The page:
When the Burney Basalt did invade this region (between about 1.8 million and one million years ago), it covered the older land surface with several flows totaling about 90 feet in thickness at the present site of the Falls. The lava buried the old valley floor between the two hills, and then continued down the valley to where Lake Britton is now, temporarily damming the ancestral Pit River. The lava also partially covered old lake sediments in this region. These lake sediments (from about 2 to 10 million years old) have been buried and turned into rocks called “diatomite;” they can be seen as white chalky-textured outcrops on Lake Britton’s shores and in roadcuts along Highways 89 and 299.
The Supply of Water to Burney Falls
The Burney Basalt lava flows covered the older local stream valleys and forced a new drainage pattern to form. Rain and winter snow-melt could now sink easily into and through the fresh, porous basalt flows and accumulate beneath the new land surface as groundwater.
It is common for water to seep into young lava flows because the cooled rocks are highly fractured and very permeable in many zones with innumerable pores and vesicles (small cavities formed by expanding gases). The pore spaces for water can make up as much as 10 percent of the rock volume, but 1 or 2 percent is more common. Groundwater can accumulate into huge volumes, and slowly work its way through the rock “downhill” beneath the surface, seeking outlets wherever this underground water intersects the land surface (typically this is at stream channels or as springs “breaking out of the ground”). In many rock masses, including the Burney Basalt, particular layers are “aquifers,” very saturated and permeable units, collecting and moving the water downslope much more efficiently than the rock strata above or below them.
There are two prominent aquifers within the Burney Basalt in the area of the Falls. The most obvious aquifer -- defined by the line of springs half way down the Falls -- is right at the base of these Burney Basalt lava flows, where these flows buried the older valley. The old volcanic and sedimentary rocks below the Burney Basalt are not very permeable and allow only the slow infiltration of water; this forces the groundwater at the bottom of the Burney Basalt to drain along this rock contact surface. The water finally bursts forth into daylight as the magnificent line of spring part way down the face of the waterfall’s cliff. These springs flow all year long.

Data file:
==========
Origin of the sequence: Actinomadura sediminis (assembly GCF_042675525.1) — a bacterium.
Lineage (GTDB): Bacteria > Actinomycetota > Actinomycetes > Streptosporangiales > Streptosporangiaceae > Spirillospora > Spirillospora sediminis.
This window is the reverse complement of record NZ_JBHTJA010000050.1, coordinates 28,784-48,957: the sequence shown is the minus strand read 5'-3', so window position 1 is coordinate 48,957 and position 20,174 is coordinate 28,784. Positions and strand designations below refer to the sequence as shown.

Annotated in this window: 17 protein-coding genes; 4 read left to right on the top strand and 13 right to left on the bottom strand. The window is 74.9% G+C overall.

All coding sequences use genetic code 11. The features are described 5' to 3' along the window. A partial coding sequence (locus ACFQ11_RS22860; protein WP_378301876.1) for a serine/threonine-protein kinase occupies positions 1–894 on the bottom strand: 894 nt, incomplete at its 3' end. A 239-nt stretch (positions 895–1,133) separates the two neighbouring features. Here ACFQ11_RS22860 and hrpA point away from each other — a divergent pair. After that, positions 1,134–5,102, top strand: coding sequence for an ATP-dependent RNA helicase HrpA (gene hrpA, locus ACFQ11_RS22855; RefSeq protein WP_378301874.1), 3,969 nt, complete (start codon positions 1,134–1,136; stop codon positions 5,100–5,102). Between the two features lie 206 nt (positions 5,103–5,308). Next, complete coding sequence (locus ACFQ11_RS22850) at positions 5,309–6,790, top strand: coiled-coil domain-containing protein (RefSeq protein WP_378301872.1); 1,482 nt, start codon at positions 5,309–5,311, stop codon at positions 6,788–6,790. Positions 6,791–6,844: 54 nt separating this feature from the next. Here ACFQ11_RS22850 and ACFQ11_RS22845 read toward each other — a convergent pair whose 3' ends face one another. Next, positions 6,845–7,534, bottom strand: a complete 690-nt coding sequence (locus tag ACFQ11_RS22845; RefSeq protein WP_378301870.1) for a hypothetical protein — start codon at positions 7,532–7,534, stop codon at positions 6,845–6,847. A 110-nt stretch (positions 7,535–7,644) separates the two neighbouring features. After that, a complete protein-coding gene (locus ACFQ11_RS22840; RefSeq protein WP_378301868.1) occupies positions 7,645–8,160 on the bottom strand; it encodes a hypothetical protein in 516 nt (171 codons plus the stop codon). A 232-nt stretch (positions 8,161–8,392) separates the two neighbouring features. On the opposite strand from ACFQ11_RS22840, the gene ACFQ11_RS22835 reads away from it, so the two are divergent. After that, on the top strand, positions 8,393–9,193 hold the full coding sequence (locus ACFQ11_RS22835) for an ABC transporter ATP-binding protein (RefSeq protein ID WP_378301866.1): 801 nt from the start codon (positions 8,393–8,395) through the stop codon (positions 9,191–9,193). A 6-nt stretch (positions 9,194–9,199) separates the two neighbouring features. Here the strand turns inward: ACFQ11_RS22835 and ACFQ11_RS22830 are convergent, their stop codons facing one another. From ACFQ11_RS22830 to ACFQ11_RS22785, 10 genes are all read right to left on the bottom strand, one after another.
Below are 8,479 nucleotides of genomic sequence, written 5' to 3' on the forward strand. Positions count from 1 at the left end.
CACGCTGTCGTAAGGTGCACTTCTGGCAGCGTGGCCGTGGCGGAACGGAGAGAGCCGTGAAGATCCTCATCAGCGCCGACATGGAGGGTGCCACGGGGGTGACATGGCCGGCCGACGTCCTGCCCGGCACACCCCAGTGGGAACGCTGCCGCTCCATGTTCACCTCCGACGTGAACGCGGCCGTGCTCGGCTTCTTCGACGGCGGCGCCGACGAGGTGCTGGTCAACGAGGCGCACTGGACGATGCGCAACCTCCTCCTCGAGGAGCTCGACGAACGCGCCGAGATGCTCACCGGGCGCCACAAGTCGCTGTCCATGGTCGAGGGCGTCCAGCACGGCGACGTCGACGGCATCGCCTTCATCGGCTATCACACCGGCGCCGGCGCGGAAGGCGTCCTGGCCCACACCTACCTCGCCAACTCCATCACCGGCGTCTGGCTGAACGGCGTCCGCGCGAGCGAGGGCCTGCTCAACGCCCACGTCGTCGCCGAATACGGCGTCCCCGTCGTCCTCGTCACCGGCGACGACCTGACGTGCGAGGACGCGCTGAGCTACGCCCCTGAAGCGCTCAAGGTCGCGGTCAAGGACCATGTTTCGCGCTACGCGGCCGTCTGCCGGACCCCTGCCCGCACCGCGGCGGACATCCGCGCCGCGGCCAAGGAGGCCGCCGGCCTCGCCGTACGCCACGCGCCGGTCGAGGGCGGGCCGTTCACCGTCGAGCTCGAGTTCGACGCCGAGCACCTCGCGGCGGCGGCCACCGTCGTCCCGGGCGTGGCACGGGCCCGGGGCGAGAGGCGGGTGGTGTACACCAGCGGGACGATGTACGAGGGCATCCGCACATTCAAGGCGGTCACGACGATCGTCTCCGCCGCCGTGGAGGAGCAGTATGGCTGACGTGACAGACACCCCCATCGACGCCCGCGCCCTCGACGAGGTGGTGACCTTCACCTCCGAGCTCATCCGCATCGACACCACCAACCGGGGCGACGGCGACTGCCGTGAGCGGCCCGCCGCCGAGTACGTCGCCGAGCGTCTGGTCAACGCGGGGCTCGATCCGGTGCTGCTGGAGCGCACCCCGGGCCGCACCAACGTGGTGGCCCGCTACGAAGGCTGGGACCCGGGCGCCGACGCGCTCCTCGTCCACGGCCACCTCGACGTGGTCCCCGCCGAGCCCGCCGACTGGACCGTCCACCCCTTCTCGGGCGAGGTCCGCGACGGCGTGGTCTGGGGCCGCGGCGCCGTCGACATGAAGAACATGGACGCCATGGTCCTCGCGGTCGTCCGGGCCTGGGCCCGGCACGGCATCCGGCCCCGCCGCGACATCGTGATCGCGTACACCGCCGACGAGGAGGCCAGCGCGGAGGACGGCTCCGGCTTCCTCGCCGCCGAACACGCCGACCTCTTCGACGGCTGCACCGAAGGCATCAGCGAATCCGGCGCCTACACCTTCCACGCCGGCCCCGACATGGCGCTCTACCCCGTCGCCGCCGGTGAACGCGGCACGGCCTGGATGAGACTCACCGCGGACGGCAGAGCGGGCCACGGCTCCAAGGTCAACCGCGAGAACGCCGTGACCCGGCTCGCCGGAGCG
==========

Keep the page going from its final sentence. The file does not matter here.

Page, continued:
The second aquifer, which also flows all year, appears to be a very porous lava layer (or layers) within the Burney Basalt flows, about 40 to 50 feet above the first aquifer. The top of this second water saturation zone outcrops in Burney Creek 3/4 of a mile upstream from the Falls as Headwater Springs, where it profusely discharges water into the channel bottom at numerous places from there downstream. The surface channel of Burney Creek then carries this water over the rim of the Burney Basalt as the main waterfall.
From winter through the early summer, the main over-the-rim waterfall also receives flow from rainfal and snow melt, but during late summer and fall, Burney Creek is typically a slow moving or often dry channel for many miles above Headwater Springs.
The Future of Burney Falls
What does the future hold for Burney Falls, as it slowly erodes its way up the canyon from its present site? It probably started its “waterfall life” three miles downstream from its present location, near the mouth of Clark Creek (at the edge of the Burney Basalt, near where Lake Britton dam is now). Eroding upstream at what seems like a snail’s pace of only 1.20th to 1/10th inch per year (on average), it has reached its present location. Assuming this same rate of retreat, te Falls will have moved up-valley another 3/4 mile (where the higher of the two aquifers outcrops) in another 500,000 to one million years or so.
From that time on, the waterfall will take on a quite different look. There will be no “over the rim” waterfall in the dry months, but both water-bearing aquifers will gush out as two lines of springs across the steep rock face of Burney Falls.
Waymark is confirmed to be publicly accessible: yes

Parking Coordinates: N 41° 00.788 W 121° 39.036

Access fee (In local currency): 8.00

Requires a high clearance vehicle to visit.: no

Requires 4x4 vehicle to visit.: no

Public Transport available: no

Website reference: [Web Link]

Visit Instructions:
No specific requirements, just have fun visiting the waymark.
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Volcanoguy visited Spring Fed Burney Falls - CA 9/13/2013 Volcanoguy visited it